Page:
As America edges closer to another war in the Middle East, a globe-hopping activist will be debuting a film in Honolulu tonight that he hopes will illustrate the “pure naked greed” behind the current U.S. stance. “Berlusconi’s Mousetrap” is a feature-length documentary on the July 2001 protests at the G8 meeting in Genoa, Italy, which erupted into a cloud of tear gas and violence. One of the producers of the film, who worked with others from Indymedia Ireland, will be screening it at the UH Art Auditorium at 6 p.m.
The producer, known only as Kevin or “Suburban Rhizome,” has taken the film to cities around the world, from Wellington, New Zealand to Urbana, Illinois. He was in Genoa for the protest, in which as many as 300,000 people participated.
“I went to Genoa because I was protesting against the greed of the G8,” he said. “I want to see all third world debt dropped now. The G8 has consistently failed to keep its promises on debt aid, and could easily bring pressure on organisations such as the World Bank yet chooses not to do so.”
Also known as the “Group of Eight,” the annual G8 gathering brings together leaders from eight nations Canada, France, Germany, Italy, Japan, the United Kingdom, the United States, and the Russian Federation as well as the European Union. Although described as an “informal” assembly, the G8 regularly engages other groups, including the World Bank and the International Monetary Fund.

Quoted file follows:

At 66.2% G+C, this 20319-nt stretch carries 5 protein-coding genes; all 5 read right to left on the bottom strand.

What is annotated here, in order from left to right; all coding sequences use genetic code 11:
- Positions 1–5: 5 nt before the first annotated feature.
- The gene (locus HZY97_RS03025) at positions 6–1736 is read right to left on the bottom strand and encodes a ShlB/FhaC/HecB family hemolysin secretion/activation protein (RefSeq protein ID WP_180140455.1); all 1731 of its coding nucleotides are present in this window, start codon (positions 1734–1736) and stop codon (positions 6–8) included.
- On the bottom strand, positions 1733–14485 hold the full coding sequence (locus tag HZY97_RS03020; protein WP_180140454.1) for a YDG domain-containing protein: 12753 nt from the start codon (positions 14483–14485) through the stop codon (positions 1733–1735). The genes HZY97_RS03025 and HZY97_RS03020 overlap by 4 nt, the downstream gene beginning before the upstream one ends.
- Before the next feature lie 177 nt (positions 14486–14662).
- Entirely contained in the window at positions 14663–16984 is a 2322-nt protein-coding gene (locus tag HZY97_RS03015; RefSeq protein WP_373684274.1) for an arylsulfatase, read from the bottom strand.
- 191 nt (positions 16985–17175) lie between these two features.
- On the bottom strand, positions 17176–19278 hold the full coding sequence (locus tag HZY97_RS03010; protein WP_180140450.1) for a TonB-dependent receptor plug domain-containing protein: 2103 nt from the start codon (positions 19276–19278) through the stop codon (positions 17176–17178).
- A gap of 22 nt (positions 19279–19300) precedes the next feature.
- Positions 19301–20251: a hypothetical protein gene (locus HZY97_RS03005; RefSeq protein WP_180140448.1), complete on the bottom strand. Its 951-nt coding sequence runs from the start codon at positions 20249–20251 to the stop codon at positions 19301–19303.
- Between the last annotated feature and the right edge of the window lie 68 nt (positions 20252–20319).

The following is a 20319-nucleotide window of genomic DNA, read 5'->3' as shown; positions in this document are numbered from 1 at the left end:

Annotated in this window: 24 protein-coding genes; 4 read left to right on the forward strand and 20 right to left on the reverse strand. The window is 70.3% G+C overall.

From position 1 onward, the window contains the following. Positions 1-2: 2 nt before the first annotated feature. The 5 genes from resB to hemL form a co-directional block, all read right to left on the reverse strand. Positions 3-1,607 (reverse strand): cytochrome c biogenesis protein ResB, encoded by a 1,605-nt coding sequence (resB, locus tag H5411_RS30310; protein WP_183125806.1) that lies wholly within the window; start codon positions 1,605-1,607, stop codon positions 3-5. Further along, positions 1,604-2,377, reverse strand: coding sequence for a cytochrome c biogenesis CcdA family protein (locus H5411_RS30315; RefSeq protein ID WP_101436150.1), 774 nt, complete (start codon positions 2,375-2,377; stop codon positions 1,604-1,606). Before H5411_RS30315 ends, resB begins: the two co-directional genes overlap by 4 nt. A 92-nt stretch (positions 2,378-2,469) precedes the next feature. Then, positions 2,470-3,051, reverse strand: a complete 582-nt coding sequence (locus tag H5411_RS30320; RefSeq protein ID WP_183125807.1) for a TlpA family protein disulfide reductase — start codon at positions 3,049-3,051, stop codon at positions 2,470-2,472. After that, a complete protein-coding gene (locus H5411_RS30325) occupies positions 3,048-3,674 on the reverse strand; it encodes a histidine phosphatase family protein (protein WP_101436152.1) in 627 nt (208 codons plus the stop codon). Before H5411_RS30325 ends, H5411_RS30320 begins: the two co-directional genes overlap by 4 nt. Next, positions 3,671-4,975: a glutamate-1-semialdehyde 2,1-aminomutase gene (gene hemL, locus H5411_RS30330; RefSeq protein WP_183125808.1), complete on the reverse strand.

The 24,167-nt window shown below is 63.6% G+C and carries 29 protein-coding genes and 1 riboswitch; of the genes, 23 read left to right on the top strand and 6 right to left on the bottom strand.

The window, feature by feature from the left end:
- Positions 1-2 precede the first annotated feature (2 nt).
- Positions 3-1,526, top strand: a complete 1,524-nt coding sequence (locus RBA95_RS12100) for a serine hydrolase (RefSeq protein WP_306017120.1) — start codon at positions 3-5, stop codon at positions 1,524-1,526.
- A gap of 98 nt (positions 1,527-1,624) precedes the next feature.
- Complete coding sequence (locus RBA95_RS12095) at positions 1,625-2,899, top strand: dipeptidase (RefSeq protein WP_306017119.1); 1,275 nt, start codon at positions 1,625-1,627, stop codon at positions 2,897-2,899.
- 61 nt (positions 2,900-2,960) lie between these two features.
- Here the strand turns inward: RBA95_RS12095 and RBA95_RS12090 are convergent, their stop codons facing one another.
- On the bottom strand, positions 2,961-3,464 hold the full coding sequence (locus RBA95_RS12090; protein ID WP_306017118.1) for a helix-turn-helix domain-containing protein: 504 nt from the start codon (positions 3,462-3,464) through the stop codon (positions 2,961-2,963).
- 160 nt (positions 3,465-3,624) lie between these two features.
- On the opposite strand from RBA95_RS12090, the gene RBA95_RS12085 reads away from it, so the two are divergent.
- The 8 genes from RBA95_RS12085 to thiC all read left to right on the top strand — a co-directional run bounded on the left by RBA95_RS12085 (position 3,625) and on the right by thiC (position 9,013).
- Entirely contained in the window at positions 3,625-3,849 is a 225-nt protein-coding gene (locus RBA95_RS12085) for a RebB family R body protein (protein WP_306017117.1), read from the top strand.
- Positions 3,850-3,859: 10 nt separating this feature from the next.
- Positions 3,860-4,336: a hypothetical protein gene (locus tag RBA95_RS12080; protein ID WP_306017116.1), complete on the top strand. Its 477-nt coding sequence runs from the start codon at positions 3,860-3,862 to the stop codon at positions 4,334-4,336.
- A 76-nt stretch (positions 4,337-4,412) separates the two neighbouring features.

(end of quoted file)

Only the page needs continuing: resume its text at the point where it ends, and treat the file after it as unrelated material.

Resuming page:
Shot mostly from the perspective of the protesters, “Berlusconi’s Mousetrap” documents the incident from build-up to the city-wide lock down. In the two days of fights and raids, hundreds were arrested, many were injured, and one protester was killed. The film includes footage of police brutality, and suggests the melee was planned by the Italian government.
While resting with friends in Waimea over the weekend, Kevin said the anti-globalization movement has a lot in common with the anti-war movement, especially given the current U.S. movement toward an attack on Iraq.
“Most people would agree this coming war will be waged over the oil reserves in the north of Iraq,” he said. “If the U.S. Government was serious about disarming what it considers to be rogue states, then they could easily take a look to the east of Iraq, e.g. Pakistan or North Korea.
“This war is all about the greed of capitalism once again,” he said.
With this being his first trip to Hawai`i, Kevin said he was also struck by how vulnerable the islands could be in wartime.
“I wouldn’t be too happy about the large military presence here,” he said. “I can’t see any reason for the U.S. to be occupying Hawai`i other than strategic importance for refuelling and stopovers for a war against an Asian state, and that of course would also conversely mean that Hawai`i would be the closest USA target for an attack.
“Personally I think if I lived here that would scare the shit out of me,” he added.
Although not fond of the term “anti-globalization,” Kevin concedes it’s the theme of the movement in the eyes of the media.
“Now, the mass media would have you and I believe that the steam has been taken out of that whole movement, but it is still very much alive,” he said. “Protests and campaigns continue all the time.”
On the local anti-war front, as many as 2,000 people participated in an anti-war rally and march last month, in conjunction with demostrations on the neighbor islands and across the country. Another demonstration is planned for Saturday at Pearl Harbor.